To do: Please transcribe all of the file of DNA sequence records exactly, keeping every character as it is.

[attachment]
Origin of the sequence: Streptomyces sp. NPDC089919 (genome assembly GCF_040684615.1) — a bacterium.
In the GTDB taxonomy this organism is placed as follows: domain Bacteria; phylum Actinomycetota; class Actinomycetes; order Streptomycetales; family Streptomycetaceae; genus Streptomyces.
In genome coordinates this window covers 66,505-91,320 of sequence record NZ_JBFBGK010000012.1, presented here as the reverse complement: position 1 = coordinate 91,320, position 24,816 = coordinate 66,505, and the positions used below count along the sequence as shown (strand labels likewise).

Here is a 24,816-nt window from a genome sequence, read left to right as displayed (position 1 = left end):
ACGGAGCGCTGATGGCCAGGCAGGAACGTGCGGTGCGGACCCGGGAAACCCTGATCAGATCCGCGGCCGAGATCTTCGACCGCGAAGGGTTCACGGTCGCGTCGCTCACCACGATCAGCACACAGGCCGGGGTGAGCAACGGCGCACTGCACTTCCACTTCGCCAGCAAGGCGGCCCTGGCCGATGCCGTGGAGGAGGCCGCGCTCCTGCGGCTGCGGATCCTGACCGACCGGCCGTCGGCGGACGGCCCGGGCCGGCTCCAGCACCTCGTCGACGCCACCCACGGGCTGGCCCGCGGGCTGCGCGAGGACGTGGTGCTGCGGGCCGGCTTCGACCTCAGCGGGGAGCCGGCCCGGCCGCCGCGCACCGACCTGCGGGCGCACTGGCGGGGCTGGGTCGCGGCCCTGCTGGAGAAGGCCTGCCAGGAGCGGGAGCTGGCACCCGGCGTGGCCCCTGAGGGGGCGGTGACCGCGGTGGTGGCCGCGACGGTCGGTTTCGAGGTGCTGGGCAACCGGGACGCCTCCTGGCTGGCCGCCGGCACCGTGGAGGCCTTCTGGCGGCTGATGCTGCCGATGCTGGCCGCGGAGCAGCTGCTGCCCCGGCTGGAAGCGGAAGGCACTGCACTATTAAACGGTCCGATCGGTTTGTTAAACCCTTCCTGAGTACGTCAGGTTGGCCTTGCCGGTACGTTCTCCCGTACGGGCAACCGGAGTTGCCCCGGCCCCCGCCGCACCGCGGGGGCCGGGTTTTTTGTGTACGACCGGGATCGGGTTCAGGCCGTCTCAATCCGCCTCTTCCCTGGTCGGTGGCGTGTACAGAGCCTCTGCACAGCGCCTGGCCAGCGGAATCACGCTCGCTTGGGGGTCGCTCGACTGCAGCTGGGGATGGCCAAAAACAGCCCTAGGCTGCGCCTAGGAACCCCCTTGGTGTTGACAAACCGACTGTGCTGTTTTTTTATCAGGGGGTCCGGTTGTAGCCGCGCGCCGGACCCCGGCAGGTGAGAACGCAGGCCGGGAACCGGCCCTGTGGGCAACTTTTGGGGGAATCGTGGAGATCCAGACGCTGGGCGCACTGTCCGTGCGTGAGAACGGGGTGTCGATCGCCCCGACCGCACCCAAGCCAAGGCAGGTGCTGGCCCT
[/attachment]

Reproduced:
Origin of the sequence: Streptomyces sp. NPDC089919 (genome assembly GCF_040684615.1) — a bacterium.
In the GTDB taxonomy this organism is placed as follows: domain Bacteria; phylum Actinomycetota; class Actinomycetes; order Streptomycetales; family Streptomycetaceae; genus Streptomyces.
In genome coordinates this window covers 66,505-91,320 of sequence record NZ_JBFBGK010000012.1, presented here as the reverse complement: position 1 = coordinate 91,320, position 24,816 = coordinate 66,505, and the positions used below count along the sequence as shown (strand labels likewise).

Here is a 24,816-nt window from a genome sequence, read left to right as displayed (position 1 = left end):
ACGGAGCGCTGATGGCCAGGCAGGAACGTGCGGTGCGGACCCGGGAAACCCTGATCAGATCCGCGGCCGAGATCTTCGACCGCGAAGGGTTCACGGTCGCGTCGCTCACCACGATCAGCACACAGGCCGGGGTGAGCAACGGCGCACTGCACTTCCACTTCGCCAGCAAGGCGGCCCTGGCCGATGCCGTGGAGGAGGCCGCGCTCCTGCGGCTGCGGATCCTGACCGACCGGCCGTCGGCGGACGGCCCGGGCCGGCTCCAGCACCTCGTCGACGCCACCCACGGGCTGGCCCGCGGGCTGCGCGAGGACGTGGTGCTGCGGGCCGGCTTCGACCTCAGCGGGGAGCCGGCCCGGCCGCCGCGCACCGACCTGCGGGCGCACTGGCGGGGCTGGGTCGCGGCCCTGCTGGAGAAGGCCTGCCAGGAGCGGGAGCTGGCACCCGGCGTGGCCCCTGAGGGGGCGGTGACCGCGGTGGTGGCCGCGACGGTCGGTTTCGAGGTGCTGGGCAACCGGGACGCCTCCTGGCTGGCCGCCGGCACCGTGGAGGCCTTCTGGCGGCTGATGCTGCCGATGCTGGCCGCGGAGCAGCTGCTGCCCCGGCTGGAAGCGGAAGGCACTGCACTATTAAACGGTCCGATCGGTTTGTTAAACCCTTCCTGAGTACGTCAGGTTGGCCTTGCCGGTACGTTCTCCCGTACGGGCAACCGGAGTTGCCCCGGCCCCCGCCGCACCGCGGGGGCCGGGTTTTTTGTGTACGACCGGGATCGGGTTCAGGCCGTCTCAATCCGCCTCTTCCCTGGTCGGTGGCGTGTACAGAGCCTCTGCACAGCGCCTGGCCAGCGGAATCACGCTCGCTTGGGGGTCGCTCGACTGCAGCTGGGGATGGCCAAAAACAGCCCTAGGCTGCGCCTAGGAACCCCCTTGGTGTTGACAAACCGACTGTGCTGTTTTTTTATCAGGGGGTCCGGTTGTAGCCGCGCGCCGGACCCCGGCAGGTGAGAACGCAGGCCGGGAACCGGCCCTGTGGGCAACTTTTGGGGGAATCGTGGAGATCCAGACGCTGGGCGCACTGTCCGTGCGTGAGAACGGGGTGTCGATCGCCCCGACCGCACCCAAGCCAAGGCAGGTGCTGGCCCT